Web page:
Heather Seagle headshot

Heather M. Seagle

I grew up in an idyllic suburb of Chicago, where I walked or biked to and from school everyday - rain, snow, or shine. Moving to the bucolic Connecticut suburbs of New York City at age 11, I was immediately struck by how limited my mobility and freedom was without safe streets to bike or walk. At the same time, the public transit access into NYC expanded my world tremendously and more than made up for the loss in bikeability. And so began my love affair with alternative transportation options. I have since lived in lots of different places, including Southern California, North Carolina, and New Zealand, and I have always been keenly aware of how the changing landscapes and cultural norms have shaped the opportunities for walking and biking. I am committed to learning all the ways I can help make that choice possible everywhere.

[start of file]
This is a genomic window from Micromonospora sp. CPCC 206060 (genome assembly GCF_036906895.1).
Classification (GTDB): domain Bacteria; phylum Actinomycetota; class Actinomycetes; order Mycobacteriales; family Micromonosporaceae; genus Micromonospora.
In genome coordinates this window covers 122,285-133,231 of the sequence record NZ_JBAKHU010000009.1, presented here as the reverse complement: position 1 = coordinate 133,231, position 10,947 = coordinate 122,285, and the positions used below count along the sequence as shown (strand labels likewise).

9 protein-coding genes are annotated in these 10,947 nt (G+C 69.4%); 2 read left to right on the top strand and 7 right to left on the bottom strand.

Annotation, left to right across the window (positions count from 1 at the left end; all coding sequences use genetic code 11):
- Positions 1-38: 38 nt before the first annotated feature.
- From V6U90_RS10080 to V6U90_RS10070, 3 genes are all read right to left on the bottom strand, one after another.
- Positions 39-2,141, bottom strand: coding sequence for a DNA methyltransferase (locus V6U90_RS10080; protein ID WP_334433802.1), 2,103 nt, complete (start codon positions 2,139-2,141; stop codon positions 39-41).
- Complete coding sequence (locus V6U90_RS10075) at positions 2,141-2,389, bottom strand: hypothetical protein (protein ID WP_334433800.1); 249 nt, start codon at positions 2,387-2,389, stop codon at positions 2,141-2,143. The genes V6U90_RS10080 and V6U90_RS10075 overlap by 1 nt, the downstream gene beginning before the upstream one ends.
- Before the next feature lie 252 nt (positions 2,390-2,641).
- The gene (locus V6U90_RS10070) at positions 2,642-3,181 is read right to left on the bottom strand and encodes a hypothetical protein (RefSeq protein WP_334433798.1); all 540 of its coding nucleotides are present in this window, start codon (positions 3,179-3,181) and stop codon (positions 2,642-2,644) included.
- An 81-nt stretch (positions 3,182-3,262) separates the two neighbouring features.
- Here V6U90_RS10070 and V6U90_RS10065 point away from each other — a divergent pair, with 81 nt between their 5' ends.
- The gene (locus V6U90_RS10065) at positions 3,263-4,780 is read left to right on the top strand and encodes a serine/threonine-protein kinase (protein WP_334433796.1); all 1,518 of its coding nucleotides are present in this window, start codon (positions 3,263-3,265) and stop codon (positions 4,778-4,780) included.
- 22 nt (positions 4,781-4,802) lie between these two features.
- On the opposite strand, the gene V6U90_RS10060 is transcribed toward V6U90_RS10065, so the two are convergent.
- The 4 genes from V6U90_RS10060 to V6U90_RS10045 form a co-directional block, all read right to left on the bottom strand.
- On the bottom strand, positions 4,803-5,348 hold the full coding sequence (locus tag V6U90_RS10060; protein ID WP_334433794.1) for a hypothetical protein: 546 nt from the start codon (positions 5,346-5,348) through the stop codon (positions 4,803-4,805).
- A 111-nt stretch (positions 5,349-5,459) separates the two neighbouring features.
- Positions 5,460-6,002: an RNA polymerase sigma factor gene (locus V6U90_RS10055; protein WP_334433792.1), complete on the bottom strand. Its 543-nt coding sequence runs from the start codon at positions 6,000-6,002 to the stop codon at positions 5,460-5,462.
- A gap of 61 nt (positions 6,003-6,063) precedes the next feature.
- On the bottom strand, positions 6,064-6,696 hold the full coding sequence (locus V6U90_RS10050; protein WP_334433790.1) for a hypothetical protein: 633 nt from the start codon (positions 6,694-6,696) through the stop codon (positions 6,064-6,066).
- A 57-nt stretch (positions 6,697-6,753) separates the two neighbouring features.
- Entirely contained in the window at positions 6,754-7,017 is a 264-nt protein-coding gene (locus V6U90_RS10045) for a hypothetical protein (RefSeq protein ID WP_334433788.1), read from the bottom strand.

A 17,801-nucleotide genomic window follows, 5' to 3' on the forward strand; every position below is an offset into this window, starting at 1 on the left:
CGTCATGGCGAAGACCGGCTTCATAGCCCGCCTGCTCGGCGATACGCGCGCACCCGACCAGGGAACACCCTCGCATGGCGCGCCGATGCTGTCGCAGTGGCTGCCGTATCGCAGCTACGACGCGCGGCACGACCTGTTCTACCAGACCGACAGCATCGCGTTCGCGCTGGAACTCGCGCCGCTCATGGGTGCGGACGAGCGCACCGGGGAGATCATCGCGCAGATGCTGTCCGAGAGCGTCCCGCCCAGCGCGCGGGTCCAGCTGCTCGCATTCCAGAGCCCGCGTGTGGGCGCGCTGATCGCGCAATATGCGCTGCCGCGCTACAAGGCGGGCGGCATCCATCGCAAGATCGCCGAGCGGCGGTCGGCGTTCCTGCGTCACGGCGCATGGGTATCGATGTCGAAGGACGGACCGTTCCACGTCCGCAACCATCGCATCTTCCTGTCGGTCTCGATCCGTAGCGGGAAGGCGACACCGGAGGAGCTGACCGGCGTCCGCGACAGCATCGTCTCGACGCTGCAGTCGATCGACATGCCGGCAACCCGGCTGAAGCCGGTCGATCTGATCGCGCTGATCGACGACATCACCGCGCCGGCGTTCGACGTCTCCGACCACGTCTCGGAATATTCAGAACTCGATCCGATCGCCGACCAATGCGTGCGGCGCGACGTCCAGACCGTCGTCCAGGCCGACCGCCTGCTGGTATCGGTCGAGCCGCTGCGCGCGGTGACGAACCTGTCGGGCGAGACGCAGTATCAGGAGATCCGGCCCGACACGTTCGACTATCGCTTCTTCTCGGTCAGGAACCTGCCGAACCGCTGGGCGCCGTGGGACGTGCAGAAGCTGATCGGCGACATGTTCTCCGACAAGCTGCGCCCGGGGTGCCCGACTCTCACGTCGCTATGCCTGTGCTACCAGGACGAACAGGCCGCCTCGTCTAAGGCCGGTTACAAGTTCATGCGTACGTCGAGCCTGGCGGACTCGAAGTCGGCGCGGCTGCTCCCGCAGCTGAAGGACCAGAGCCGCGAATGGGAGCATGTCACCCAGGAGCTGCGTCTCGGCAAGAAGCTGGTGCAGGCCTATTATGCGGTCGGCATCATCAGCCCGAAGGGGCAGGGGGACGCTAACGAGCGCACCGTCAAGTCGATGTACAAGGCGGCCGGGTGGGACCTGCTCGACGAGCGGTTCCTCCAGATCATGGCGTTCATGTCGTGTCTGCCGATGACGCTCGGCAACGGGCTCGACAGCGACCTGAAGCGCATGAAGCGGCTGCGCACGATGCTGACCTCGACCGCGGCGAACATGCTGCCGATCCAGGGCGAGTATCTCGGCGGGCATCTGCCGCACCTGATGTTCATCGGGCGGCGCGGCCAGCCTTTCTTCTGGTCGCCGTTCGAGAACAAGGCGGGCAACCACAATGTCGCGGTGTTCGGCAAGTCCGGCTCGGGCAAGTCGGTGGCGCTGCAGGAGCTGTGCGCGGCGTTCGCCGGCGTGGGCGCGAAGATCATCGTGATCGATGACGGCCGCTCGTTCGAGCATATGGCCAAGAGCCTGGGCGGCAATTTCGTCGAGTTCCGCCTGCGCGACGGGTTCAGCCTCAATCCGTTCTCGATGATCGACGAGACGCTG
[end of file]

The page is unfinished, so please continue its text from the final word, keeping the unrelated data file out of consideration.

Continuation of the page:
Heather is an urban planner and public health professional who thinks walking and bicycling should be as normal and accessible in every community as any other mode of transportation. With a background in biology and public health, She is particularly interested in how opportunities for walking and biking impact the health of our communities. With a Master of Urban and Regional Planning and a Master of Public Health, Heather has extensive research experience in the intersection of public health and urban planning, with a focus on active transport planning, the built environment, and the effects on chronic disease. She is an active advocate for bicycle safety and awareness in her community and neighborhood in downtown Charlotte, and believes that planning for the most vulnerable roadway users is vital to creating more equitable, vibrant, and connected communities.